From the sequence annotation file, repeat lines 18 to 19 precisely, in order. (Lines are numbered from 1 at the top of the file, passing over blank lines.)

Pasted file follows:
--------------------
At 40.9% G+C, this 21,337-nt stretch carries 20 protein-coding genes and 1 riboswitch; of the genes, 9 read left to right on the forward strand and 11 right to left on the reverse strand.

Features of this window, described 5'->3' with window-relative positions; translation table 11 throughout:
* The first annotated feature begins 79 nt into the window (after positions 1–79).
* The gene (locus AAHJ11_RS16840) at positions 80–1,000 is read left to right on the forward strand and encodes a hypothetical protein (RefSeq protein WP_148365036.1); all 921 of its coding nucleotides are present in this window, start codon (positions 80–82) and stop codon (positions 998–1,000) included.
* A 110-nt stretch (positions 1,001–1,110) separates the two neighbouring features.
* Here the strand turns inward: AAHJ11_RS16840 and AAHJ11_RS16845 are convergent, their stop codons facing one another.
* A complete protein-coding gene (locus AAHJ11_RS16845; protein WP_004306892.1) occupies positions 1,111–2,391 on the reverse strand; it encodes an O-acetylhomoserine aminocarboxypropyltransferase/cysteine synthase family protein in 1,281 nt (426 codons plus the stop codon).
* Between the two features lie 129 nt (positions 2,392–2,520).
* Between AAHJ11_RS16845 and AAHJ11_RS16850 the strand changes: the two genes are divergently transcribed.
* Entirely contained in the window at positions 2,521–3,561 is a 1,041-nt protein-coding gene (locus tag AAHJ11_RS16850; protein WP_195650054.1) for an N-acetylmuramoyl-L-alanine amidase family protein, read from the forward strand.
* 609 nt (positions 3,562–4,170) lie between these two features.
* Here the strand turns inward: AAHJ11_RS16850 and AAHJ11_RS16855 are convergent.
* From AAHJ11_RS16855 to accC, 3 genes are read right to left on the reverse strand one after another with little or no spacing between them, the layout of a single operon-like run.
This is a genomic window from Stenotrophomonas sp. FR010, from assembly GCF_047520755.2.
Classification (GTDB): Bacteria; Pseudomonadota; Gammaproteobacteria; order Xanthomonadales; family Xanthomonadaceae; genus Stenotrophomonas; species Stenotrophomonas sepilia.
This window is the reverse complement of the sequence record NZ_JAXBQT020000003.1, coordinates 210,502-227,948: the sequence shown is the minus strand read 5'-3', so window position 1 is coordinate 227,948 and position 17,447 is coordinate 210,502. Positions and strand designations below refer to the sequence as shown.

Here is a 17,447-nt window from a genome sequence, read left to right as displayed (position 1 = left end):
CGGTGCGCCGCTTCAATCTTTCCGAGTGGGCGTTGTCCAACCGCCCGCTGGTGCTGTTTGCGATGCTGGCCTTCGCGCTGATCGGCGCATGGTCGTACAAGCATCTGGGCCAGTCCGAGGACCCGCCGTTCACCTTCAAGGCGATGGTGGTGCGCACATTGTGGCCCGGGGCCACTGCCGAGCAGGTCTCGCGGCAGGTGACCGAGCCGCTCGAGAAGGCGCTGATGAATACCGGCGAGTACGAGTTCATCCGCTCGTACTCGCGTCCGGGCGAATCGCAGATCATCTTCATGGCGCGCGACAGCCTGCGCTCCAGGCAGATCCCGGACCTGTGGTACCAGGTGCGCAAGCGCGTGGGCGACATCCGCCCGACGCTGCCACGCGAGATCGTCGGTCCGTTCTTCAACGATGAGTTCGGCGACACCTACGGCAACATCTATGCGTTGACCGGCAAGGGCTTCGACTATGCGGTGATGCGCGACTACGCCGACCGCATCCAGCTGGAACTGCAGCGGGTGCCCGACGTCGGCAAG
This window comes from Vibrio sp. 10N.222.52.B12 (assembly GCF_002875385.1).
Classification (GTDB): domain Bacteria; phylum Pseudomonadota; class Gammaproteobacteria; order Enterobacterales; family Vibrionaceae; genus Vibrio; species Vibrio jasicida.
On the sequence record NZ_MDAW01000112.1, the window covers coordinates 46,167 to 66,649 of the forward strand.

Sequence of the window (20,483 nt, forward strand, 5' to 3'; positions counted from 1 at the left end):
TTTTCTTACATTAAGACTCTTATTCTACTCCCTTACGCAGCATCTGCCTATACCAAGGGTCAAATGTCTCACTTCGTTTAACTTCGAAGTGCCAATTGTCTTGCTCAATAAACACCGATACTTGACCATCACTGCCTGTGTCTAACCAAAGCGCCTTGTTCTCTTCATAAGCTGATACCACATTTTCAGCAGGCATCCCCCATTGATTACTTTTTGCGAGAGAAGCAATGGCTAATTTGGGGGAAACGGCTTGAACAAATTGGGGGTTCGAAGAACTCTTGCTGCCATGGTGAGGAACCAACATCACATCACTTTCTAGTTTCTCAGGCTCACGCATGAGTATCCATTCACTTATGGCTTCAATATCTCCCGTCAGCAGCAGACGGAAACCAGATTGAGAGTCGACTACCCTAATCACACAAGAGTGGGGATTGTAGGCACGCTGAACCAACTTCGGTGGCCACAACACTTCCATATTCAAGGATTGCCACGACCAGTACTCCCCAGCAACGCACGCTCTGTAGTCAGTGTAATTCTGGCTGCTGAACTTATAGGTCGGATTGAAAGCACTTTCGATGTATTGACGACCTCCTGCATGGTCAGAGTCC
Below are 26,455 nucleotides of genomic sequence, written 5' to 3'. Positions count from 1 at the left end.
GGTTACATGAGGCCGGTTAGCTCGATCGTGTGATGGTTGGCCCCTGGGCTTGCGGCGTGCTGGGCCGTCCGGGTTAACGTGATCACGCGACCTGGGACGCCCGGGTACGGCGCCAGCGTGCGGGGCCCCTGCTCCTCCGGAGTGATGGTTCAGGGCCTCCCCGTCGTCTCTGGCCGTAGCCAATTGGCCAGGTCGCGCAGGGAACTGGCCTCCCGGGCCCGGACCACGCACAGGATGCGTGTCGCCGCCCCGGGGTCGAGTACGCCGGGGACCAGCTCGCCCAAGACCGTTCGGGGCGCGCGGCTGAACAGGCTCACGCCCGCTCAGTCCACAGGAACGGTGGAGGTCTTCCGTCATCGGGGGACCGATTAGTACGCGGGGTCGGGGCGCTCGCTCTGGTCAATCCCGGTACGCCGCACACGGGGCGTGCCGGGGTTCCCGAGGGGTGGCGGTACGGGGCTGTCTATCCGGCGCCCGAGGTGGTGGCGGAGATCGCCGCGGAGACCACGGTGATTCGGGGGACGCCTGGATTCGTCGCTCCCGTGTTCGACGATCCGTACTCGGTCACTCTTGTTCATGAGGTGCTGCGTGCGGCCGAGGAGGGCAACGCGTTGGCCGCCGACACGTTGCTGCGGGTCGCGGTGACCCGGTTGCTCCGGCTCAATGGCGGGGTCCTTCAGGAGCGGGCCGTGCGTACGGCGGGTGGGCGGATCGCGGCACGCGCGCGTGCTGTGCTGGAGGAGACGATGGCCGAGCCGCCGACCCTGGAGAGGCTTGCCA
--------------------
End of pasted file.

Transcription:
CGGTGCGCCGCTTCAATCTTTCCGAGTGGGCGTTGTCCAACCGCCCGCTGGTGCTGTTTGCGATGCTGGCCTTCGCGCTGATCGGCGCATGGTCGTACAAGCATCTGGGCCAGTCCGAGGACCCGCCGTTCACCTTCAAGGCGATGGTGGTGCGCACATTGTGGCCCGGGGCCACTGCCGAGCAGGTCTCGCGGCAGGTGACCGAGCCGCTCGAGAAGGCGCTGATGAATACCGGCGAGTACGAGTTCATCCGCTCGTACTCGCGTCCGGGCGAATCGCAGATCATCTTCATGGCGCGCGACAGCCTGCGCTCCAGGCAGATCCCGGACCTGTGGTACCAGGTGCGCAAGCGCGTGGGCGACATCCGCCCGACGCTGCCACGCGAGATCGTCGGTCCGTTCTTCAACGATGAGTTCGGCGACACCTACGGCAACATCTATGCGTTGACCGGCAAGGGCTTCGACTATGCGGTGATGCGCGACTACGCCGACCGCATCCAGCTGGAACTGCAGCGGGTGCCCGACGTCGGCAAG
This window comes from Vibrio sp. 10N.222.52.B12 (assembly GCF_002875385.1).